F8 Whats Here and Whats to Come

Gerald McAlister | May 8, 2018 | Dev Diary

Last week, we went down to San Jose to attend Facebook’s F8 conference! We got the chance to see lots of amazing technology, chat with some amazing folks, and get a sneak peak into what’s coming down the pipeline for both virtual reality and augmented reality. As a result, we wanted to take some time and go over our thoughts on what we saw and experienced, as well as discuss some of our plans for the future based off what we saw.

Oculus Go

Let’s start with the elephant in the room: Oculus Go. We’ve been pretty excited for mobile VR, and Oculus Go has driven us into overdrive for how excited we are. Here at RGB Schemes, we’ve maintained for a long time that standalone VR systems are the future, and while Oculus Go lacks a 6 degrees-of-freedom tracking solution, we think that getting VR into the hands of more people is a great thing, especially with the quality of Oculus Go. As a developer, not needing to bring headphones, as well as being able to accommodate those who wear glasses are both huge pluses for our games, especially when we demo them!

While playing with the device on our way back to Seattle however, we realized something: Oculus Go is missing some very simple, but powerful experiences that should be made available on the device! We know this sounds silly, but we can’t help but notice that there are some very simple experiences that we think would great for the device. We’re going to put a few of these together in a small app over the next few days, and will hopefully have something to release in the next few weeks, so keep an eye out for that as a quick detour from our main games!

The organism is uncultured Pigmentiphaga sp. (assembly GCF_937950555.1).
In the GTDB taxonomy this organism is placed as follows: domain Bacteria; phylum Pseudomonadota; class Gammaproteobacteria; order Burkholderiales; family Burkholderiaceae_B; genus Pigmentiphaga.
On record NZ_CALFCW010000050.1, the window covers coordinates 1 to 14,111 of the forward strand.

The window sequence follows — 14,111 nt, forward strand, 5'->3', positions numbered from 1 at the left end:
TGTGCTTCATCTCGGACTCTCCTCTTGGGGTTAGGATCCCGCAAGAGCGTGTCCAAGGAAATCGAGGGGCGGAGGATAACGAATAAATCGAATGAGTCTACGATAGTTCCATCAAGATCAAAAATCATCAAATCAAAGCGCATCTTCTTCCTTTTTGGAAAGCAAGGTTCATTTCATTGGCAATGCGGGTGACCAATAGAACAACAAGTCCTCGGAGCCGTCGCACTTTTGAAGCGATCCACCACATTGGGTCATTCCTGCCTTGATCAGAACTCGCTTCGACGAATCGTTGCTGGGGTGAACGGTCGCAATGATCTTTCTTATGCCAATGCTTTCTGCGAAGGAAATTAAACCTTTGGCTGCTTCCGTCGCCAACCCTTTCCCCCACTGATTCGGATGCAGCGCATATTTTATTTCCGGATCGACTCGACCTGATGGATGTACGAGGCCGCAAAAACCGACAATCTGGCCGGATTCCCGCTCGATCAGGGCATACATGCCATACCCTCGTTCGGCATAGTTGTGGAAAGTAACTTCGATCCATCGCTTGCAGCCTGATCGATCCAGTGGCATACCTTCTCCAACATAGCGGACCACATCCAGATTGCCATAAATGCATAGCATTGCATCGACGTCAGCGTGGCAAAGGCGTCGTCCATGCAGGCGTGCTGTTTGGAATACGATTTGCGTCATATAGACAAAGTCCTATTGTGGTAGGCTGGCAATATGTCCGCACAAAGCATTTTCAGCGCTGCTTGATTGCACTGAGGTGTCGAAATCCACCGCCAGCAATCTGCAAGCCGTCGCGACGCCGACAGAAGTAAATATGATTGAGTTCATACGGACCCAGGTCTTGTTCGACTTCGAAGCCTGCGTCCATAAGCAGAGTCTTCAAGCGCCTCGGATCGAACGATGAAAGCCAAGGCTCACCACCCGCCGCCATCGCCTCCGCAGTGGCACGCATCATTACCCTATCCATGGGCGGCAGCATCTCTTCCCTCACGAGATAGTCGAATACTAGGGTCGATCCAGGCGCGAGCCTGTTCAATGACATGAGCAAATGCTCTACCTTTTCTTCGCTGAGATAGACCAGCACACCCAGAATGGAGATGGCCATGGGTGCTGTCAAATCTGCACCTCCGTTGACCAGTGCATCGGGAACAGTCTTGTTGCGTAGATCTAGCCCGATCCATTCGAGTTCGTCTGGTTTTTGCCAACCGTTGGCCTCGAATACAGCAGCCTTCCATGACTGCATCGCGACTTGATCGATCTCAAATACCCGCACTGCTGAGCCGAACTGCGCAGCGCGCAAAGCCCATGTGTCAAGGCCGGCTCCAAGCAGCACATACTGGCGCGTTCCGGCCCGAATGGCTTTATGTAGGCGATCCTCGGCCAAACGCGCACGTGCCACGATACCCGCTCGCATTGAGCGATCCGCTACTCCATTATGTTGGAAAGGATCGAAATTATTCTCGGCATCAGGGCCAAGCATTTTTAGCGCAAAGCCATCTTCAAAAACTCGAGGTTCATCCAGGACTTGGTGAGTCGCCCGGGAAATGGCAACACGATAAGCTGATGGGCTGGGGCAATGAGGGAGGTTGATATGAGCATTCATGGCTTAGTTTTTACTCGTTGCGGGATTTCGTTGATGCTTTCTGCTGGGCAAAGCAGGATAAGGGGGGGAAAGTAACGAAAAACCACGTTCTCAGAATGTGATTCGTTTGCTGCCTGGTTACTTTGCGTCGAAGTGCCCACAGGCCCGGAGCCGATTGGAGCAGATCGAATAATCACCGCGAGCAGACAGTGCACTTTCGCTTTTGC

The Future of VR

Another great announcement came in the form of research being done by the folks at Oculus as well. Specifically, they showed off their “half-dome” prototype. It boasts a 140 degrees field-of-view, and multifocal display capabilities, both of which are great things for the advancement of virtual reality. These changes can seem minor, but will greatly help boost the quality of what it is like to experience virtual reality, and will help with things such as text readability, accessibility, and immersion.

Facebook also showed some great work on tracking hands without the need for special gloves, as well as full body tracking solutions running on mobile devices. This technology in particular was of interest to us, as we’re very focused on creating experiences around using intricate details of the hand. Most of what we are working on here will translate incredibly well to this technology, but we are being cautious about preparing for this technology specifically. With no known devices announced that will use that technology, we’d prefer to wait and see what Oculus cooks up for consumers before committing to anything new.

Augmented Reality

The last thing we want to touch on is all of the discussion on augmented reality at F8 this year. A lot of folks (including us) are very excited for what augmented reality has to offer. It’s a potentially highly accessible technology, with huge potential for the kinds of applications that can be created for it. We especially are excited for the ability to make games that keep playing as you go about your day. That said, everything we saw at F8 further indicated to us that what Facebook is offering is not what we are looking for (yet). Hopefully with what Andrew Bosworth showed on Twitter, the Santa Cruz headsets will help solve many of our issues, but at this moment we are still very much in the experiment phase for our AR offerings. We are, however, looking much more closely at mobile AR for native applications. Specifically, we are looking into what we can do with multiple people and smartphones. The technology is just beginning to show signs of maturing for this, but there are a few more steps that need to happen before we can make use of this.

The Beginning

Overall, this year’s F8 solidified our commitment to both virtual reality and augmented reality games. Both technologies are changing the landscape of many fields, and we think that making use of these technologies to their fullest is going to yield some crazy games and experiences for everyone. Oculus Go provides even great accessibility to this incredible technology, and the “half-dome” prototype makes us excited for what is to come. Do you have thoughts on this year’s F8 conference? Leave them in the comments below!